Carl Maria von Weber's two clarinet concertos, and the less familiar but delightful Concertino for clarinet and orchestra in E flat major, Op. 26, have reached the pinnacle of the literature for clarinet and orchestra. They have an attractive balance between solo virtuosity and complex Beethovenian structures, requiring a rare level of coordination among soloist, orchestra, and conductor. In this case, soloist and conductor are one and the same, a situation that seems ideal for these works but is difficult to pull off and not terribly often attempted. The execution here by British clarinetist Michael Collins and the London Sinfonietta is superb. There are clarinetists more technically gifted than Collins, but few who could find their way through the interaction of clarinet and orchestra in the harmonic byways of the first movement of the Clarinet Concerto No. 2 in E flat major, Op. 74. Even if the clarinet's brutal high E flat interest at the beginning of the solo part is a bit squawked, it still works; the note is meant to be at the edge of playability. Collins also gets the operatic quality of the Clarinet Concerto No. 1 in F minor, and in the sparkling finale of the brief Concertino in C minor for clarinet and orchestra, Op. 26, he's an absolute virtuoso joy. The Concertino for horn and orchestra in E minor, Op. 45, is not a work on the same level and Chandos' church sound is nothing special, but this nevertheleless deserves a place in the top rank of readings of these repertory works.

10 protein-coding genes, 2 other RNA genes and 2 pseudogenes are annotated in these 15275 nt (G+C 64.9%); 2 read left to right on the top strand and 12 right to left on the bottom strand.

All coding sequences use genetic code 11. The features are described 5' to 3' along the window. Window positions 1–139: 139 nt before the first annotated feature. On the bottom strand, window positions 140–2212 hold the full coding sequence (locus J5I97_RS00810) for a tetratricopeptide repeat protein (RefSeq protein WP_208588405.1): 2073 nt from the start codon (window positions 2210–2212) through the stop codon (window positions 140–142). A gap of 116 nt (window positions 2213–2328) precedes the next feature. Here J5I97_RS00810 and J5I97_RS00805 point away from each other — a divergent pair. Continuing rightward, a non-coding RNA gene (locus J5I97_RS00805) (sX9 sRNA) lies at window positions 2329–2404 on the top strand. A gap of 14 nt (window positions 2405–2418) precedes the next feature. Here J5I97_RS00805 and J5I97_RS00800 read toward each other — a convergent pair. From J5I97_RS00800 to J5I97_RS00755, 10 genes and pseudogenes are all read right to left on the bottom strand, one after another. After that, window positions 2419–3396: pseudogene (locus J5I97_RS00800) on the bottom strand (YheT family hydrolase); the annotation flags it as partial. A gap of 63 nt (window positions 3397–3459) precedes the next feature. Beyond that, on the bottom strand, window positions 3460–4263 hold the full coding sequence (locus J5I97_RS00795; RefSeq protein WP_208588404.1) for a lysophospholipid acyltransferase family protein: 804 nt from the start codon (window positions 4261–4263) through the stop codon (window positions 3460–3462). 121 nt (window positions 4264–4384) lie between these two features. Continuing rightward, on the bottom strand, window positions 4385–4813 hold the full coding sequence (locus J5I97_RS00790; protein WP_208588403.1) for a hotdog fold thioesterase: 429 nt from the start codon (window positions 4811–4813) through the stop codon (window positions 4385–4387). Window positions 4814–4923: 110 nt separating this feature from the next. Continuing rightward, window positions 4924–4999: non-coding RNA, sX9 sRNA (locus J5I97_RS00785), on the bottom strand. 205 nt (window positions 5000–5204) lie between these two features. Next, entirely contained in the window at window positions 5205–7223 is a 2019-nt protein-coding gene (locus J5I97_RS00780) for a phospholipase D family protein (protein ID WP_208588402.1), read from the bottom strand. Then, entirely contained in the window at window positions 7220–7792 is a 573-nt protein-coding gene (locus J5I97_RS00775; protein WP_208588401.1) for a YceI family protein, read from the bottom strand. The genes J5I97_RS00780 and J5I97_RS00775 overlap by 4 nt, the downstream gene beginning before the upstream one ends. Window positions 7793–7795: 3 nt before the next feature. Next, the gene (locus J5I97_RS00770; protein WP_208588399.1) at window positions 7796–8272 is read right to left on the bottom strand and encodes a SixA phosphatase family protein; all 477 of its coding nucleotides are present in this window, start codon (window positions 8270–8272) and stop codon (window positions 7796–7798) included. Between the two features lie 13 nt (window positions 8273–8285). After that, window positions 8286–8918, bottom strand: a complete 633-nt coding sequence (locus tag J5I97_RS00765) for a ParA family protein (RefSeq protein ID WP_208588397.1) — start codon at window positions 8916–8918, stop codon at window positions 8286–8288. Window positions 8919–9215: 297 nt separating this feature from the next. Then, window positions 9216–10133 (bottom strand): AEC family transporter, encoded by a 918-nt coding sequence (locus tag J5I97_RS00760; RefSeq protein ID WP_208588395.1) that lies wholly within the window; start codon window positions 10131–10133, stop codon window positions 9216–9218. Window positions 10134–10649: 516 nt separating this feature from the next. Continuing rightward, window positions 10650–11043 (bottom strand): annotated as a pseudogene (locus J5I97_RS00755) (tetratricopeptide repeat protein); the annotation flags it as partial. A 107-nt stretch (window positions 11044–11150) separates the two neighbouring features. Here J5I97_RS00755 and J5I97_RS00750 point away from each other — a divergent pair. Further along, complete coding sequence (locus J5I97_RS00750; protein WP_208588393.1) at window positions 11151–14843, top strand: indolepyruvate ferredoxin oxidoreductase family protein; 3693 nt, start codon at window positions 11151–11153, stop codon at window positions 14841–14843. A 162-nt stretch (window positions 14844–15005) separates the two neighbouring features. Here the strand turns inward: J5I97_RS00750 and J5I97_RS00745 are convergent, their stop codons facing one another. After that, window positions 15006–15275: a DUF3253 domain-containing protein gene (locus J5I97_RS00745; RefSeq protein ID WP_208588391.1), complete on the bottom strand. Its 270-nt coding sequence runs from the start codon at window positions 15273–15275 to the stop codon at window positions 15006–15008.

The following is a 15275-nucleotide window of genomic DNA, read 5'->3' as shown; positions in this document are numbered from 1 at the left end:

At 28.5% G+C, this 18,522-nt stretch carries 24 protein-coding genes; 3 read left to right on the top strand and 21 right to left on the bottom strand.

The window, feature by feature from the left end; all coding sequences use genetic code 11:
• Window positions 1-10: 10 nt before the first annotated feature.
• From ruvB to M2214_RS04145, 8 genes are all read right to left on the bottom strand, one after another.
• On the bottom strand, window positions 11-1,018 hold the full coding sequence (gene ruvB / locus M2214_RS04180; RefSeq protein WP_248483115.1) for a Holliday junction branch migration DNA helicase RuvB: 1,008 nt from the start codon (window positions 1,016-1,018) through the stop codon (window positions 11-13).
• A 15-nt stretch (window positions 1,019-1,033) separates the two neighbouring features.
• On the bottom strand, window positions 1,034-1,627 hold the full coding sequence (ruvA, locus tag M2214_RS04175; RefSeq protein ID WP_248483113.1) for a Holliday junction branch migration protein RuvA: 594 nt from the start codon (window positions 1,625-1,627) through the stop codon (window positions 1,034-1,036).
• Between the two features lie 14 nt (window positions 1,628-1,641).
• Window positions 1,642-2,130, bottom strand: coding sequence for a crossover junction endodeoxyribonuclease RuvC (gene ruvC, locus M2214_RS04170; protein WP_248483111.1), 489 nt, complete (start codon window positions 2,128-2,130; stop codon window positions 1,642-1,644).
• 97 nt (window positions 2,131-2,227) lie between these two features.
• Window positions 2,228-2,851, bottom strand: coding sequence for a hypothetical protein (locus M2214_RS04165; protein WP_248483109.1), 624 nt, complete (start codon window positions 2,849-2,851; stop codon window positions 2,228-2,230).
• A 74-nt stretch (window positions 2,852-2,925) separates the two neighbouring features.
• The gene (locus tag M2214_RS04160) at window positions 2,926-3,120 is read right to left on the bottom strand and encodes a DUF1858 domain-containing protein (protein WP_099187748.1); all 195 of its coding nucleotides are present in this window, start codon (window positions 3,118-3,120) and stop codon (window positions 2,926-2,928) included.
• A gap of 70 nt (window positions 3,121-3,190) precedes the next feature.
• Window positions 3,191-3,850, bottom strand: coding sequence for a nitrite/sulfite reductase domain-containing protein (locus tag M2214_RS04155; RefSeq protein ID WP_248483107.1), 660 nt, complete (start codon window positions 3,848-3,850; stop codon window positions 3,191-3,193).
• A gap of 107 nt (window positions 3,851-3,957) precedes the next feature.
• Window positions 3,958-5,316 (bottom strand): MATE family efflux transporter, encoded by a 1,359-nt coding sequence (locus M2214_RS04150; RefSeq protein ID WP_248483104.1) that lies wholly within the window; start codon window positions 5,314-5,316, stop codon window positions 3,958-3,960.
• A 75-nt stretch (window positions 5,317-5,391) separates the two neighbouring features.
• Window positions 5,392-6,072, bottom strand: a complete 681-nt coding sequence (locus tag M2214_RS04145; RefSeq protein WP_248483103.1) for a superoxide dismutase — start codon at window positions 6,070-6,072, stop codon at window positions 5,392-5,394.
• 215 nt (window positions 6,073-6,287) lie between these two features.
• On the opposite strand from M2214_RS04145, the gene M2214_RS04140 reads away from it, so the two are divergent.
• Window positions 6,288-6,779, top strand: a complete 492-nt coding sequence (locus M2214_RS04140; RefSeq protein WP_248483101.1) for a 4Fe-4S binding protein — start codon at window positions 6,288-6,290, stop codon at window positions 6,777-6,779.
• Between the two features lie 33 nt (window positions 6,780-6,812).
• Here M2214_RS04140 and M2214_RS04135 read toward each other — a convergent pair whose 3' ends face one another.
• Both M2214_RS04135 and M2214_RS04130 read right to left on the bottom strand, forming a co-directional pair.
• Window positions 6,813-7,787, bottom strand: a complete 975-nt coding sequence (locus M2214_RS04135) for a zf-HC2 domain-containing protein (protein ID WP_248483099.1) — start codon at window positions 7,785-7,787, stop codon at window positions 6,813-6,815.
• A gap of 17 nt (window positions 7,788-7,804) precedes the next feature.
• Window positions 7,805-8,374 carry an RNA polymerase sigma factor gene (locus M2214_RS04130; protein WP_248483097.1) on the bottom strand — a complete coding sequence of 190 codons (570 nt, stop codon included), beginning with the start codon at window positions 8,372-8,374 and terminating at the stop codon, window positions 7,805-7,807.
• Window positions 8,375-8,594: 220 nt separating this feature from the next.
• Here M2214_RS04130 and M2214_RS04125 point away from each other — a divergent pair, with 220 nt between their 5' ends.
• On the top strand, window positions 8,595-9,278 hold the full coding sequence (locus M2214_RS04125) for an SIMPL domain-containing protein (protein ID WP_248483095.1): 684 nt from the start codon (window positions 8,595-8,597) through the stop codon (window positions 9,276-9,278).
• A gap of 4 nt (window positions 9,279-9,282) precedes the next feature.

AllMusic Review by James Manheim
|Concertino in C minor, Op. 26, J 109|
|Concerto No. 1 in F minor, Op. 73, J 114|
|Concertino in E minor, Op. 45, J 188|
|Concerto No. 2 in E flat major, Op. 74, J 118|